Happy Ending
Cast of Happy Ending

First things first, Happy Ending isn’t, strictly speaking, a musical. Yes, the characters express themselves through song, but arguably not consistently enough to warrant that definition. With the first half containing only two numbers, in this case what the term ‘musical’ refers to is the tone – light, funny and easy going.

Carrie Evans, a revered theatre actor has cancer. On her first day of chemotherapy she is introduced to three fellow female patients, each with their own quirky ways of dealing with the unmentionable disease. For all her grace and elegance however, Carrie seems to be the one suffering the most, not willing or able to accept her fate like the others. The fate she denies is not death, but the gradual degradation that years of treatment will undoubtedly bring about.

Clean, white, and impersonal, the set looks excellent in the space, and the supporting cast fizz with all the necessary vigour. The dialogue is clear and fast-paced throughout, skimming merrily across the surface of a rather more complex debate than can be explored in this form, but the show is nevertheless diverting and light-hearted.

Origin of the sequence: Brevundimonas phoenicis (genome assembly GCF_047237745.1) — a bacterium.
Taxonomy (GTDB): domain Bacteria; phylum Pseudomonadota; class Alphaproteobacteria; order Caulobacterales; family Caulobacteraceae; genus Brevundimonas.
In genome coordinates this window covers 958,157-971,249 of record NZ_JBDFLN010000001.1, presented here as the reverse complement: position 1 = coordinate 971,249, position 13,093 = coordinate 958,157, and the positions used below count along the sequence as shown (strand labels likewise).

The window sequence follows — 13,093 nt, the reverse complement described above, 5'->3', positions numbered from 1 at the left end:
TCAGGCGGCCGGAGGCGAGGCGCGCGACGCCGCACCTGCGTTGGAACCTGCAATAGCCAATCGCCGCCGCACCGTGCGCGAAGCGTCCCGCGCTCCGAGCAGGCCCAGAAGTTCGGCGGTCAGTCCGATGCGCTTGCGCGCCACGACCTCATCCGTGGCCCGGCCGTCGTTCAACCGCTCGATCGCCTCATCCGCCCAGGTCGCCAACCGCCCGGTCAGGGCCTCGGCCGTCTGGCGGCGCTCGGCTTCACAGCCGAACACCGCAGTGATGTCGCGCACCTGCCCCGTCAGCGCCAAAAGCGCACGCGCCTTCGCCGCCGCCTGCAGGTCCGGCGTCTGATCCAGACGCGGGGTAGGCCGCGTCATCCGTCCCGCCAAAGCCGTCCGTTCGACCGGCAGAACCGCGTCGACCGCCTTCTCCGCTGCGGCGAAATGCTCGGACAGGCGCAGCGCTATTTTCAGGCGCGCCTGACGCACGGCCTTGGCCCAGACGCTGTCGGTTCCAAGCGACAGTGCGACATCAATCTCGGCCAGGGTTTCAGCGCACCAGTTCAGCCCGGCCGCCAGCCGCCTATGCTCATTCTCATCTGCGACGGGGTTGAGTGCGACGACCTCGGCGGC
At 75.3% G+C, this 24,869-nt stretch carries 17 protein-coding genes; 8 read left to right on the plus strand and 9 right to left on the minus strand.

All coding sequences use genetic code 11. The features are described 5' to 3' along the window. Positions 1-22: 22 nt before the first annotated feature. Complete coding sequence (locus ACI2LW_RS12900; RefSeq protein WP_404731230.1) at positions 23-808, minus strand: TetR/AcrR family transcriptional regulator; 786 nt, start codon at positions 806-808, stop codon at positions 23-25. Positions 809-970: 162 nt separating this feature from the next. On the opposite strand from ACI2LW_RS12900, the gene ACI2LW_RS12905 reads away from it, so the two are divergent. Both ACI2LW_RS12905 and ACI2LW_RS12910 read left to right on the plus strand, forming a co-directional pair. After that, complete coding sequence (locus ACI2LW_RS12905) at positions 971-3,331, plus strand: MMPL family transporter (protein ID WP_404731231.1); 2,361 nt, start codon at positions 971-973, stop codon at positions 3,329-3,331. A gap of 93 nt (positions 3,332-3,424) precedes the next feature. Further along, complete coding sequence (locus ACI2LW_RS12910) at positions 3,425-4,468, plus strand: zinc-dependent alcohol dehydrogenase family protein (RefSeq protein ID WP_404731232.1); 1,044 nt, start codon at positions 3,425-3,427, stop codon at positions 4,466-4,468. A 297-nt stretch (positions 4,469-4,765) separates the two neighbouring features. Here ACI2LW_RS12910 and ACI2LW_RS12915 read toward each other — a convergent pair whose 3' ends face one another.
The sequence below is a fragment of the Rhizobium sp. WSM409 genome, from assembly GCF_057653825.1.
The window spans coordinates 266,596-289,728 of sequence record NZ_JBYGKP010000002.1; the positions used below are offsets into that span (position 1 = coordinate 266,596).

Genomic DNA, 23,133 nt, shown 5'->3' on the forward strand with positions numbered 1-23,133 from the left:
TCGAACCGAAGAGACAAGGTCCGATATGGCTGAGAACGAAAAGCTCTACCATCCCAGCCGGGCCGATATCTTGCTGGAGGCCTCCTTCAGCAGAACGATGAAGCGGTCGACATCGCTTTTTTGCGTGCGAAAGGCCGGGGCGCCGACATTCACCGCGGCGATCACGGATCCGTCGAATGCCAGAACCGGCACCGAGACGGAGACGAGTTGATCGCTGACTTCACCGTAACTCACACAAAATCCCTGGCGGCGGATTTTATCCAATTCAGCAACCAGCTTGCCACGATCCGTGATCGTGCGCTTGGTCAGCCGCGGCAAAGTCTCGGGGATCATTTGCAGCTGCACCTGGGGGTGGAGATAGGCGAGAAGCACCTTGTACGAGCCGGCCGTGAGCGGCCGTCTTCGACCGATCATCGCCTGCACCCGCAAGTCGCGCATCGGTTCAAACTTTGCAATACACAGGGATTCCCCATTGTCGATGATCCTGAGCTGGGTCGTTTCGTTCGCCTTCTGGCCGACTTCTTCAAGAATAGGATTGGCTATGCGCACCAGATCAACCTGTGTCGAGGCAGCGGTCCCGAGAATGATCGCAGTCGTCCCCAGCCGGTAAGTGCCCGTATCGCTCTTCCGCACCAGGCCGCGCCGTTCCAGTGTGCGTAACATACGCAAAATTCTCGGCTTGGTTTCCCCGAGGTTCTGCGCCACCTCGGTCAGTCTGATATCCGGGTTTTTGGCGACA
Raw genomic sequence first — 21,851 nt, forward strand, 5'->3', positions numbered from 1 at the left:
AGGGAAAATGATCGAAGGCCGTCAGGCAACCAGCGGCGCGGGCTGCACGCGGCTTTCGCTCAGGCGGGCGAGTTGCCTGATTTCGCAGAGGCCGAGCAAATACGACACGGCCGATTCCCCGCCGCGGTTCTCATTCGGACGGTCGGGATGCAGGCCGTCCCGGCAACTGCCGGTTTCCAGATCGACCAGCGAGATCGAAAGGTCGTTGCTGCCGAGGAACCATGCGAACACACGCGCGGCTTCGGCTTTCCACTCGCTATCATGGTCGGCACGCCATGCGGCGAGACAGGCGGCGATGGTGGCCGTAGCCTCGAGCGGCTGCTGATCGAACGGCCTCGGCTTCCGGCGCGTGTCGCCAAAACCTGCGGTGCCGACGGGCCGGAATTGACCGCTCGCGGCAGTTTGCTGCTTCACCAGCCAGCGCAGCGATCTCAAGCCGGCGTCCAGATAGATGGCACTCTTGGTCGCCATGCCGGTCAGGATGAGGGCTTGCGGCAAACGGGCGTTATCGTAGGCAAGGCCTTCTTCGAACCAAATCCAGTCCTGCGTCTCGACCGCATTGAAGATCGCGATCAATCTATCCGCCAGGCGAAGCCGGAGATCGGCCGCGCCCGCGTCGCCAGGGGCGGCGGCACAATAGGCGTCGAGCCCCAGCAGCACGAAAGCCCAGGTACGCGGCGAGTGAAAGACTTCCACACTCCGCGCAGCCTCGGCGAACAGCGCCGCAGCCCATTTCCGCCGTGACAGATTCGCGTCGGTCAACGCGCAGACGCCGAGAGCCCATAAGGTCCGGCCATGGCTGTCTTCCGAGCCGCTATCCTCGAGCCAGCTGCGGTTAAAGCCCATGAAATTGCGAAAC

The second half gets into the meat of the argument, which is largely defined by a conversation over who should decide whether Carrie sticks with the treatment or not as Carrie appeals to the doctor’s humanity and the doctor refers her to the law and the Hippocratic oath.

Execution and sentimentality take precedence over depth and moral complexity here but Happy Ending succeeds in fulfilling the author’s promises in the programme notes about it being a “musical-comical fantasy about a subject that people don’t talk about”.

Happy Ending is at Arcola Theatre, 24 Ashwin Street, E8 3DL until 7 March
arcolatheatre.com

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